Sam Hamad Fuels, then Fizzles, Rumours of a Federal Parliament Bid

Sam Hamad Fuels, then Fizzles, Rumours of a Federal Parliament Bid

Quebec City (Quebec) December 18, 2014 – Yesterday was likely a long day for provincial Labour Minister Sam Hamad.  Weeks of closely-guarded rumours came to a head early in the morning as Le Soleil reported on the possibility that Sam Hamad was considering making the jump to federal politics under the banner of the Liberal Party of Canada in the Louis-Hébert federal riding, which includes his current provincial riding of the same name.

Minister Hamad initially dodged a straight answer when asked to confirm or deny these rumours, preferring only to state that he did not comment rumours.  He ultimately sent a laconic press statement denying any interest in making a run for the Louis-Hébert federal seat at 7:30PM.  Observers have noted that for a skilled politician like Minister Hamad, taking so long to address this confusion is an unexpected move.  Some have noted the possibility that the rumours were intended to express the Minister’s dissatisfaction with his current post.  Mr. Hamad was formerly Minister of Transport, a dossier generally considered more important than his current position.  Others believe his interest may have been genuine, and he was called to order by the Prime Minister’s office who did not feel it would be appropriate for a cabinet minister, tasked with dealings with the Federal government, to be simultaneously looking at a post with an opposition party.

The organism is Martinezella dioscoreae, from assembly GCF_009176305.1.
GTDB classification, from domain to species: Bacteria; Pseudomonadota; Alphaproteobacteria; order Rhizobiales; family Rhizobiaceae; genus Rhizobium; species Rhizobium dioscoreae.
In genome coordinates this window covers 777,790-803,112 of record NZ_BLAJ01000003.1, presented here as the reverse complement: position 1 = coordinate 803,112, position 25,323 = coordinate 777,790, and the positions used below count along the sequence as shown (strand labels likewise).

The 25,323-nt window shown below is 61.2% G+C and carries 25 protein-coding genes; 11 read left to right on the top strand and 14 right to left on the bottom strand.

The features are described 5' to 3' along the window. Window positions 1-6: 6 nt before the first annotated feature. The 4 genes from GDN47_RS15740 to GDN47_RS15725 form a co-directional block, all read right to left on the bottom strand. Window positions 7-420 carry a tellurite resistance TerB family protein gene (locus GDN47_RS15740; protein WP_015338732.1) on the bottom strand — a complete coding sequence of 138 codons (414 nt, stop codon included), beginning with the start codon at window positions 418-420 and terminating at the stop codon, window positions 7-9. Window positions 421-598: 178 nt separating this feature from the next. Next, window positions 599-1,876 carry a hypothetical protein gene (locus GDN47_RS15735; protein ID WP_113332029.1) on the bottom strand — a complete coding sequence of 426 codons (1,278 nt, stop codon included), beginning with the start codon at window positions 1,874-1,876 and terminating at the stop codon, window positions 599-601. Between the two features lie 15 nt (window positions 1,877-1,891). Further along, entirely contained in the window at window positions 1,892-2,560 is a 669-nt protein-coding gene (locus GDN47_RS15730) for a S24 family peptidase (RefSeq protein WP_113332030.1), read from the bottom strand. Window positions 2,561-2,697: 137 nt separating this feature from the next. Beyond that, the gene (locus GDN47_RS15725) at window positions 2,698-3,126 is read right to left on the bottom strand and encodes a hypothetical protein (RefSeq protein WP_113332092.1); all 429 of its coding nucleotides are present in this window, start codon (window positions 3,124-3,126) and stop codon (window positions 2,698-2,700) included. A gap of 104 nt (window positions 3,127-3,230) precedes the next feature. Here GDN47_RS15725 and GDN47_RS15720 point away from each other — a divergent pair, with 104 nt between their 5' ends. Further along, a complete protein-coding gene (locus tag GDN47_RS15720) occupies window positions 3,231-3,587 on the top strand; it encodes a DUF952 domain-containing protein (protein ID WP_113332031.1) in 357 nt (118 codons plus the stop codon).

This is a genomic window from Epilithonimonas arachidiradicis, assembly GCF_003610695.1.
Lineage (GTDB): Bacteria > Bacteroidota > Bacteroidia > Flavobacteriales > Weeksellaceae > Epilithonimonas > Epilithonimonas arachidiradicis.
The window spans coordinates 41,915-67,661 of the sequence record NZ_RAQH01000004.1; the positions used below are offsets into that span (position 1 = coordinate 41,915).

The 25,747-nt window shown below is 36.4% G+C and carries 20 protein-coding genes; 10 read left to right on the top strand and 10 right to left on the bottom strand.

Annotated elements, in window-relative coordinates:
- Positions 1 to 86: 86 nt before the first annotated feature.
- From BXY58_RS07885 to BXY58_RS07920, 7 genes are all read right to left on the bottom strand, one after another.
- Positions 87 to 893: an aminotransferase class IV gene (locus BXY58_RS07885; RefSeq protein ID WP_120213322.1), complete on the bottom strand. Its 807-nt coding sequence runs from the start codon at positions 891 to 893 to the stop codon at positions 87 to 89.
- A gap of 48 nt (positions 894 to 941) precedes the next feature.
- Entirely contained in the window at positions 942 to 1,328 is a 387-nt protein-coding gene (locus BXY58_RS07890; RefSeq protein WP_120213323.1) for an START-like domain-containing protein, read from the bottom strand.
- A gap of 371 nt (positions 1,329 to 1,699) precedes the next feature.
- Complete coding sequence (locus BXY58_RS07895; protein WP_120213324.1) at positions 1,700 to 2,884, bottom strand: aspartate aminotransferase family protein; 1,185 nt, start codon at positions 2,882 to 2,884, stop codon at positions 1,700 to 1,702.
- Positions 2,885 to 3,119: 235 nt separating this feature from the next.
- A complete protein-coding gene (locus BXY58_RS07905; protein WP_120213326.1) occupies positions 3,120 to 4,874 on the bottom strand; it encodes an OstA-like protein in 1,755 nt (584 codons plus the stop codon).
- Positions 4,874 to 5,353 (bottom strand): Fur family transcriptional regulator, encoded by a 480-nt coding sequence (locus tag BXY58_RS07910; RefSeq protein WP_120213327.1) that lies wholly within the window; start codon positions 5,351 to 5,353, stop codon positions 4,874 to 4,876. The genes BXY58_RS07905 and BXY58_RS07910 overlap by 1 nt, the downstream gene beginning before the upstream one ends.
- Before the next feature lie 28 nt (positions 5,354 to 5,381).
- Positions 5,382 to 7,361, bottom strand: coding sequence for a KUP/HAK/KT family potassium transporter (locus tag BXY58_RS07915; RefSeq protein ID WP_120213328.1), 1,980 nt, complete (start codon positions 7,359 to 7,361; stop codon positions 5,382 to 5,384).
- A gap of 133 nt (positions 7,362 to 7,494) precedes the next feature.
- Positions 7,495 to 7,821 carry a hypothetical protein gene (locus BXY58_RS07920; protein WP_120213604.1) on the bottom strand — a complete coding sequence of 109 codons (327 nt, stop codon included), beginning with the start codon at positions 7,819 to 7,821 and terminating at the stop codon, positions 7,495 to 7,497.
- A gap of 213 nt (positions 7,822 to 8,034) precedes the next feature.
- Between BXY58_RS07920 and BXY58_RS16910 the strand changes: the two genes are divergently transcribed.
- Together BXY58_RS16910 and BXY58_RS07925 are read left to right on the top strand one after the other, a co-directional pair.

Either way, Mr. Hamad would have also faced stiff opposition for the Liberal Party of Canada nomination in the Louis-Hébert riding.  Joël Lightbound, a young lawyer, has been actively rallying grassroots support in the riding for over a year as part of his bid for the LPC nomination in 2015.  Mr. Lightbound, currently running unopposed, has signed over 500 new members to the riding association.  He took the rumours of this competition in stride.  “As far as I’m concerned, it does not impact upon what I have to do and what I have been doing for the last year in Louis-Hébert, which is to meet and listen to as many citizens as possible, to recruit new members for the Liberal Party of Canada and to build a team for 2015,” said Mr. Lightbound, adding “I have been hearing a fair number of different rumours over the course of the last few months that I tend not to pay too much attention to them anymore.”

Liberal Party of Canada leader Justin Trudeau has promised open nominations in all ridings, which means that LPC members will be directly electing the candidates to appear under the Liberal banner in the 2015 federal election. Commenting on the policy, Mr. Lightbound clarified his thoughts: “I think the objective behind this process is to have candidates and ultimately MPs who are close to their constituents, which is what I think we need politically and which is what I am aspiring to be with all of my heart, my energy and my resources.”

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